The critically falling standards of Indian cinema – Part 1

“Old Indian movies are like seasoned wine…the older they get the better they seem- Not because of their brilliance rather because of the shitty movies that are being made today”

“The amount of effort that is spent for each bit is tremendous – from artists, technicians, technical assistants and everyone involved; U know, even Karan Johar works his ass off to shoot a single scene in his movie…unfortunately the common viewer doesnot seem to appreciate it enough!”

“One problem with Indian Cinema is that we don’t have enough tragedy to take inspiration from”

Hello, im back…again 😀 and this time with something that has been buggin me for a long time now…As a foreword – This post is not a consequence of my state of mind after watching Panjaa and SriRamaRajyam ( 2 BLOCK BUSTER, SUPER HIT Telugu movies in 2011) back to back! Though I might express that frustration in the post :D. The topic is too huge and especially close to me to wrap up in one go, hence I’ve decided on adding a sequal 😉

I’ve presented three statements by people I find being worthy of being mentioned and I’m going to address them as we move along…

For starters – a brief history of time (not the Hawking’s one). Film has been a very popular medium of expression since a long time with the emphasis on very being pretty recent. It’s a global art form which is also a science due to the technical aspects involved that need continuous study n practice. As with all major fields in world history, there have been great movements that have shaped the bone and muscle of films. Be it the minimalist Neo realism (Italy) or the Expressionism (Germany) or Iranian New Wave (Persian Cinema) etc., each though short in lifespan, have shown how creatively the medium can be used to express ideas and emotions to the viewers. A dive into these styles of film making reveals that all these styles have something in common…they all came into existence through some adversity. Like the poverty post World War II in Italy forcing film makers to go minimal on resources pushing them to make films on the streets giving birth to Neo realism! They all arose from pain, from tragedy of some sort.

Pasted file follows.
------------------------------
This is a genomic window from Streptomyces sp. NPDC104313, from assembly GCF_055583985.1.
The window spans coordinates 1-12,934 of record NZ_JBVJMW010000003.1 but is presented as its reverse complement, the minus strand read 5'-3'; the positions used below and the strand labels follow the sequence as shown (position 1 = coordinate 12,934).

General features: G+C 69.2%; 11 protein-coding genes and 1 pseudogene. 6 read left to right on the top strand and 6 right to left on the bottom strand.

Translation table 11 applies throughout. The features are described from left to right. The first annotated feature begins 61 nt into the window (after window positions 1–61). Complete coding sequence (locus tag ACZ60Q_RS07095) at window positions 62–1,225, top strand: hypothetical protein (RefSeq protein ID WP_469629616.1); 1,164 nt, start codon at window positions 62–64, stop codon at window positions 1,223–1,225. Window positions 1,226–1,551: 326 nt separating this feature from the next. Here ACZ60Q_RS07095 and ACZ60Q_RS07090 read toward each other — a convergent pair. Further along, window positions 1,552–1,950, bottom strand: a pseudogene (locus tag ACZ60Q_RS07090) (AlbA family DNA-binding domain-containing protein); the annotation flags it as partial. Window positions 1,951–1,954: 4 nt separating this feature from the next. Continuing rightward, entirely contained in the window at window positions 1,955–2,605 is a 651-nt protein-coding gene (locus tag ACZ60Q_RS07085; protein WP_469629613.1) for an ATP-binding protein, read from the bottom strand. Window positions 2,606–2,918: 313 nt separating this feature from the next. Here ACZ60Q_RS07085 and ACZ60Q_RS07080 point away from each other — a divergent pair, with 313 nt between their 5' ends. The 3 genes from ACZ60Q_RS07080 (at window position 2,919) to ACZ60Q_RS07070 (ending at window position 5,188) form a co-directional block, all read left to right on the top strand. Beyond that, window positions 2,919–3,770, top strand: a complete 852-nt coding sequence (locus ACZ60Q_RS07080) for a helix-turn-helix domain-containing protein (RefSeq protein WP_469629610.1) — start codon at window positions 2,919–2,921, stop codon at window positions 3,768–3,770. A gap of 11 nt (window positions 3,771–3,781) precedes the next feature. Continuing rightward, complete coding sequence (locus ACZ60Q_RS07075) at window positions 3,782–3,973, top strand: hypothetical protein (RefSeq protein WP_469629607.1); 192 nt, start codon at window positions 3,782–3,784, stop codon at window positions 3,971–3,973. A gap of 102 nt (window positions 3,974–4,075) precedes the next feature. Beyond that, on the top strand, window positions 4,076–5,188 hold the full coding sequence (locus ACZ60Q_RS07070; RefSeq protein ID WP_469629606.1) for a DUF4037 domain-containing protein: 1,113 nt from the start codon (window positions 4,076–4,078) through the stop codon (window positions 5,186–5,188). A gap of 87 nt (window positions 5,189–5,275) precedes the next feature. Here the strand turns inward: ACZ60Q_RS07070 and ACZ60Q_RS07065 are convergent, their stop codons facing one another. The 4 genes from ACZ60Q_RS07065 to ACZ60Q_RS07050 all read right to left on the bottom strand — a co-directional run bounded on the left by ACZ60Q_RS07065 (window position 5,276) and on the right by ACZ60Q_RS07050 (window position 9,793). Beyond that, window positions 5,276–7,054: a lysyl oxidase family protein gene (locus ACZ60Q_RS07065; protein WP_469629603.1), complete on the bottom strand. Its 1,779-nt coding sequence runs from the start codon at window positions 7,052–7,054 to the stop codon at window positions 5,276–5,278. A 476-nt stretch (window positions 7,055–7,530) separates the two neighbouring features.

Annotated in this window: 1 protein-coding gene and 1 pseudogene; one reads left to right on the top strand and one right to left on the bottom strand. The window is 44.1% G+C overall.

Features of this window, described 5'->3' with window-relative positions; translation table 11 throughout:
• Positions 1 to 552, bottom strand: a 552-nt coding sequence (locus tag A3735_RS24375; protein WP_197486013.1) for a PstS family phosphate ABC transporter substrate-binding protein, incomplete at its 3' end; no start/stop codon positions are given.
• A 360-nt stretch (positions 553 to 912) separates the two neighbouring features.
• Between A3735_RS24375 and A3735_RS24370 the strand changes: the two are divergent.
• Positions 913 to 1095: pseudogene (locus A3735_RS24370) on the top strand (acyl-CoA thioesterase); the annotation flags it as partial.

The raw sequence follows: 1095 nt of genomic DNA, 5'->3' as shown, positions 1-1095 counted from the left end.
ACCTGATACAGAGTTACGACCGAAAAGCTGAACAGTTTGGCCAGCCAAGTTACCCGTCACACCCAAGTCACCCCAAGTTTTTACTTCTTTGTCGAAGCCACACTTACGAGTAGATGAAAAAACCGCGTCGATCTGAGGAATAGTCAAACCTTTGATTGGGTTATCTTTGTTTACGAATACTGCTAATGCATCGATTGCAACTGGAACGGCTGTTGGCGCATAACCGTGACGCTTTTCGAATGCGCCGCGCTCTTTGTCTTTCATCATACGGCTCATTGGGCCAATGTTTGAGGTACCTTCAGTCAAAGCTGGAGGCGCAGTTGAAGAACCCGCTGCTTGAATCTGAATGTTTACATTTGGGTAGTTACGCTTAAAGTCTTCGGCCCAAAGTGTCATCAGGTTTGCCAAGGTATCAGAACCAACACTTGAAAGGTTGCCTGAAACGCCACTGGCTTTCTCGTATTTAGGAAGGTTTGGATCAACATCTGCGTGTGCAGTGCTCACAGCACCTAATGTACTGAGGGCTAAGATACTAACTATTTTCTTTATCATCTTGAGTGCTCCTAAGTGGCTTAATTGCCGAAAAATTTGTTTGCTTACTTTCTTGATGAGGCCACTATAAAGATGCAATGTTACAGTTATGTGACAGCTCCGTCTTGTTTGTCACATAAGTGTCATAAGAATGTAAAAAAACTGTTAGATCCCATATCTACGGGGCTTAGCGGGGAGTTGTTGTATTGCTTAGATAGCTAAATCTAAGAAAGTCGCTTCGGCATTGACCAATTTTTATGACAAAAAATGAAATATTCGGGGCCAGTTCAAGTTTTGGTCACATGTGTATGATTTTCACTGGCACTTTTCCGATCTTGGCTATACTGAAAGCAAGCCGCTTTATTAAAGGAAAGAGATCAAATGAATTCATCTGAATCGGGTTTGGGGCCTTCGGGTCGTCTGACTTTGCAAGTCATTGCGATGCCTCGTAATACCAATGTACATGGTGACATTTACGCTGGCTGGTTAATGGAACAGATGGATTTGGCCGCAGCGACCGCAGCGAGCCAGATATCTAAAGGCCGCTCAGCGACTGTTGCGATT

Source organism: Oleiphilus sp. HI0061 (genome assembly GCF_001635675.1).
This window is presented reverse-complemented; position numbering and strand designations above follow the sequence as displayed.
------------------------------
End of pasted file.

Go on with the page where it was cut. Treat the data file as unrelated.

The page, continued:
Here I make my first point…The third statement was made by my professor while talking about Indian Cinema in film study…Sounds very true! Countries that are often credited with great film history have all seen great adversities in their own past and to them culture is handed over by their land. A Fritz Lang could only have come from Germany…true, but this influence is not limited to the home terrain. Don’t trust me? Just try googling where Htich got his cock from…Okay that dint come out so well (No offence to Hitchcock…im a big fan 😐 ). But the point is- it is not tragedy that is missing in our cinema now but the ways to portray it. Our film makers of yester years have taken inspiration from these famous styles and have adopted them into their works of Indian tragedies (very loose sense of a tragedy here). Why do you think even after 100 years of cinema history and even after having the highest number of film  output per annum only a handful of Indian ‘Directors’ are actually revered as true ‘film makers’ and have managed to set a unique style for themselves? Among these only one individual did ever get the highest honour for a civilian in India – Bharat Ratna (Satyajit Ray). And it is any ones guess that no contemporary director comes anywhere close to this list. It might seem that some where some director might have read the script upside down and luckily managed to grab a commercial success out of crap (happens often these days) and every other donkey is diligently following his tracks by feeding us the same sort of crap with a few new spices (artists). By this time you must have realized that there is something really wrong with modern Indian Cinema, if not you either live in the matrix or you are a fan of Karan Johar!